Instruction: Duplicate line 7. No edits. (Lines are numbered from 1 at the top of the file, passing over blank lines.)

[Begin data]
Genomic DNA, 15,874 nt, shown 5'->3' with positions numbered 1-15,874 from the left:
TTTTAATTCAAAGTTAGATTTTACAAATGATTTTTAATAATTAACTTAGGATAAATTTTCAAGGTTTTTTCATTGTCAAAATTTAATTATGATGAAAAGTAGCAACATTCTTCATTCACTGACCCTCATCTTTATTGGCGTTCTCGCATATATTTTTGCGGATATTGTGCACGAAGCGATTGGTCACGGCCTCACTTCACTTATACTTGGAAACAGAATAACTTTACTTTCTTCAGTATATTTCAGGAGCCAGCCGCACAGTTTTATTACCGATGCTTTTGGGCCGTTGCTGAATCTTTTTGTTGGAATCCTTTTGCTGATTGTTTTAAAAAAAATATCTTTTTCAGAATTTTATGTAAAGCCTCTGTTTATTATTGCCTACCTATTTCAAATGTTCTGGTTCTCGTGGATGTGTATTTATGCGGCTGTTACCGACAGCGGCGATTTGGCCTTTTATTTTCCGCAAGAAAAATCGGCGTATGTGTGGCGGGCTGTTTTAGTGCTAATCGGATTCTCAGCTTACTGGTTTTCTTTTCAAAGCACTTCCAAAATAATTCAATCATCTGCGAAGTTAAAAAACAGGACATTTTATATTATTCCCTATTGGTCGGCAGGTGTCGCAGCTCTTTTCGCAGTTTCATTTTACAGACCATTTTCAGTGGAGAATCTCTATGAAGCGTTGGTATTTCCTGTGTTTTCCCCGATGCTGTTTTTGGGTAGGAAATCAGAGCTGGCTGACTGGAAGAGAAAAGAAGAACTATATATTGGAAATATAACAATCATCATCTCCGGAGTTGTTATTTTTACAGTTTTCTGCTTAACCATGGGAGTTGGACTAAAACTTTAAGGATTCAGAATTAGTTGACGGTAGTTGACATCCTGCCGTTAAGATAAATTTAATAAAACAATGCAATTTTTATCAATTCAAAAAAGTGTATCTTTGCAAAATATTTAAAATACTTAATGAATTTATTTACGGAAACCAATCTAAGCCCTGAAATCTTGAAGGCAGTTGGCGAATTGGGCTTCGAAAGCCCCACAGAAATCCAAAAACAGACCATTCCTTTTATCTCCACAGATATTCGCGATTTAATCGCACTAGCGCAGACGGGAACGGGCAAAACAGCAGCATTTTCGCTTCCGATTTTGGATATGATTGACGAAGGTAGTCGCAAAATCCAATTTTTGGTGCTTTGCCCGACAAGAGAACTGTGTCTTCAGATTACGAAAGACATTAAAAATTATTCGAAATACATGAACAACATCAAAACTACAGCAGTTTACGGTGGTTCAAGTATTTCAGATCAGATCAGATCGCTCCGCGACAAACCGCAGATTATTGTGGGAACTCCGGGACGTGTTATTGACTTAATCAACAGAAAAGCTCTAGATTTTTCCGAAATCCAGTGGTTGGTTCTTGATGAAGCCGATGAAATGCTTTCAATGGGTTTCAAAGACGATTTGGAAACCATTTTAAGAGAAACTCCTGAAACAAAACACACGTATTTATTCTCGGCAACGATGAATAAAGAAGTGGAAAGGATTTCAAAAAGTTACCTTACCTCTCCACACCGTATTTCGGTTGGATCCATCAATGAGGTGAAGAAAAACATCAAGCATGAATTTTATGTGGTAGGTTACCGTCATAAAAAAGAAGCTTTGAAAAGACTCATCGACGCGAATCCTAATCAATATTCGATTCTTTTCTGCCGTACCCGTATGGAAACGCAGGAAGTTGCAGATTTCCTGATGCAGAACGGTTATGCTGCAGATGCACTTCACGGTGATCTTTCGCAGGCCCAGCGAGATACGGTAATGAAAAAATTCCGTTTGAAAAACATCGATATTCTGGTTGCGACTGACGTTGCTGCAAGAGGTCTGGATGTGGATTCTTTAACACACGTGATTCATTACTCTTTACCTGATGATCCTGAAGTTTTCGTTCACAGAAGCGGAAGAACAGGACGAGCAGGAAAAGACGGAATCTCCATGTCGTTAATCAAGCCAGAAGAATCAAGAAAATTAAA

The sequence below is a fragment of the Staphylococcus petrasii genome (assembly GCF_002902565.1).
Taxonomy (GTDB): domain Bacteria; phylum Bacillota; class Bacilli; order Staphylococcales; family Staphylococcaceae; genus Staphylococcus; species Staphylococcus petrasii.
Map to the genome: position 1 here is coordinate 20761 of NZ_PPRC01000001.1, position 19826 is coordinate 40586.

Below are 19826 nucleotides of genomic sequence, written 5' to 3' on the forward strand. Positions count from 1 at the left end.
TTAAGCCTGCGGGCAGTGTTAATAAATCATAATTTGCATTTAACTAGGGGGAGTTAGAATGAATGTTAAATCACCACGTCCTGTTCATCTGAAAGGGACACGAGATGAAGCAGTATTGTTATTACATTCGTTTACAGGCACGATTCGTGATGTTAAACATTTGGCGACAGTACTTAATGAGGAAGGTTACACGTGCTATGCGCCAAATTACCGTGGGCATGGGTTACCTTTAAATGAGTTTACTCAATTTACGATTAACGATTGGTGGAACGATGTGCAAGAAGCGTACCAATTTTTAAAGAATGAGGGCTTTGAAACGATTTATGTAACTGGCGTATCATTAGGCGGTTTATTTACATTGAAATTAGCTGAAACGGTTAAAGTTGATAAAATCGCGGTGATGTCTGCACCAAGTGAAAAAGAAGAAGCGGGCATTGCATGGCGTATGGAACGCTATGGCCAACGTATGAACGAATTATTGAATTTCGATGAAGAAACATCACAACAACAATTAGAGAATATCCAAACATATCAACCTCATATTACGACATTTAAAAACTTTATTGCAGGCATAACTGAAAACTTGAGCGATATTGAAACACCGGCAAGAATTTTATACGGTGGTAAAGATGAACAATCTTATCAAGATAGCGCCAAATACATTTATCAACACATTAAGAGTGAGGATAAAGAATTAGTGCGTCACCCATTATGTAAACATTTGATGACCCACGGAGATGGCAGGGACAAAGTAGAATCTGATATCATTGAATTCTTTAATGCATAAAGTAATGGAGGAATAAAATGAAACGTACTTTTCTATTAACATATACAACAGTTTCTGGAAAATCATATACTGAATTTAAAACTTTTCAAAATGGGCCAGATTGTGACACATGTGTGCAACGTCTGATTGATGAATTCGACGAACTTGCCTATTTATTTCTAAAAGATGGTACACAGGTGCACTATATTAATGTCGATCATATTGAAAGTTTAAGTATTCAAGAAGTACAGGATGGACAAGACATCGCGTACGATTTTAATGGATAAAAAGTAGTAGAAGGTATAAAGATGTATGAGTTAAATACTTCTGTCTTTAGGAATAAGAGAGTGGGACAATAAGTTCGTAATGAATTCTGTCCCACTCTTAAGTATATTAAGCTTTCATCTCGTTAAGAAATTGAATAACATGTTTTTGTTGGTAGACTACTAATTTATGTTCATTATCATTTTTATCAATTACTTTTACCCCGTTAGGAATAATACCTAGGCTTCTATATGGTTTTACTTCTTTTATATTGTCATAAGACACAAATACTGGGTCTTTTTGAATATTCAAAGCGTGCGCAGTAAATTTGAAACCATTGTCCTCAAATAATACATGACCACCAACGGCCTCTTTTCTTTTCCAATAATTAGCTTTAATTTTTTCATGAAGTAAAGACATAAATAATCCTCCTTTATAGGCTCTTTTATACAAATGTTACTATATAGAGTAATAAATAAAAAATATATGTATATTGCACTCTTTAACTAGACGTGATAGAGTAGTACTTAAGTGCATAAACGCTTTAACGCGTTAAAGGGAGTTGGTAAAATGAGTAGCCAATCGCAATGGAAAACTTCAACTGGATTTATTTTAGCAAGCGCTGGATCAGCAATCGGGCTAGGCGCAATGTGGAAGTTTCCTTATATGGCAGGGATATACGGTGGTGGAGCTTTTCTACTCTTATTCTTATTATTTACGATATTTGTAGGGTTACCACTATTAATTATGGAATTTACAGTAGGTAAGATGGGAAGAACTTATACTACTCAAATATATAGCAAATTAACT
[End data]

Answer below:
TTAAGCCTGCGGGCAGTGTTAATAAATCATAATTTGCATTTAACTAGGGGGAGTTAGAATGAATGTTAAATCACCACGTCCTGTTCATCTGAAAGGGACACGAGATGAAGCAGTATTGTTATTACATTCGTTTACAGGCACGATTCGTGATGTTAAACATTTGGCGACAGTACTTAATGAGGAAGGTTACACGTGCTATGCGCCAAATTACCGTGGGCATGGGTTACCTTTAAATGAGTTTACTCAATTTACGATTAACGATTGGTGGAACGATGTGCAAGAAGCGTACCAATTTTTAAAGAATGAGGGCTTTGAAACGATTTATGTAACTGGCGTATCATTAGGCGGTTTATTTACATTGAAATTAGCTGAAACGGTTAAAGTTGATAAAATCGCGGTGATGTCTGCACCAAGTGAAAAAGAAGAAGCGGGCATTGCATGGCGTATGGAACGCTATGGCCAACGTATGAACGAATTATTGAATTTCGATGAAGAAACATCACAACAACAATTAGAGAATATCCAAACATATCAACCTCATATTACGACATTTAAAAACTTTATTGCAGGCATAACTGAAAACTTGAGCGATATTGAAACACCGGCAAGAATTTTATACGGTGGTAAAGATGAACAATCTTATCAAGATAGCGCCAAATACATTTATCAACACATTAAGAGTGAGGATAAAGAATTAGTGCGTCACCCATTATGTAAACATTTGATGACCCACGGAGATGGCAGGGACAAAGTAGAATCTGATATCATTGAATTCTTTAATGCATAAAGTAATGGAGGAATAAAATGAAACGTACTTTTCTATTAACATATACAACAGTTTCTGGAAAATCATATACTGAATTTAAAACTTTTCAAAATGGGCCAGATTGTGACACATGTGTGCAACGTCTGATTGATGAATTCGACGAACTTGCCTATTTATTTCTAAAAGATGGTACACAGGTGCACTATATTAATGTCGATCATATTGAAAGTTTAAGTATTCAAGAAGTACAGGATGGACAAGACATCGCGTACGATTTTAATGGATAAAAAGTAGTAGAAGGTATAAAGATGTATGAGTTAAATACTTCTGTCTTTAGGAATAAGAGAGTGGGACAATAAGTTCGTAATGAATTCTGTCCCACTCTTAAGTATATTAAGCTTTCATCTCGTTAAGAAATTGAATAACATGTTTTTGTTGGTAGACTACTAATTTATGTTCATTATCATTTTTATCAATTACTTTTACCCCGTTAGGAATAATACCTAGGCTTCTATATGGTTTTACTTCTTTTATATTGTCATAAGACACAAATACTGGGTCTTTTTGAATATTCAAAGCGTGCGCAGTAAATTTGAAACCATTGTCCTCAAATAATACATGACCACCAACGGCCTCTTTTCTTTTCCAATAATTAGCTTTAATTTTTTCATGAAGTAAAGACATAAATAATCCTCCTTTATAGGCTCTTTTATACAAATGTTACTATATAGAGTAATAAATAAAAAATATATGTATATTGCACTCTTTAACTAGACGTGATAGAGTAGTACTTAAGTGCATAAACGCTTTAACGCGTTAAAGGGAGTTGGTAAAATGAGTAGCCAATCGCAATGGAAAACTTCAACTGGATTTATTTTAGCAAGCGCTGGATCAGCAATCGGGCTAGGCGCAATGTGGAAGTTTCCTTATATGGCAGGGATATACGGTGGTGGAGCTTTTCTACTCTTATTCTTATTATTTACGATATTTGTAGGGTTACCACTATTAATTATGGAATTTACAGTAGGTAAGATGGGAAGAACTTATACTACTCAAATATATAGCAAATTAACT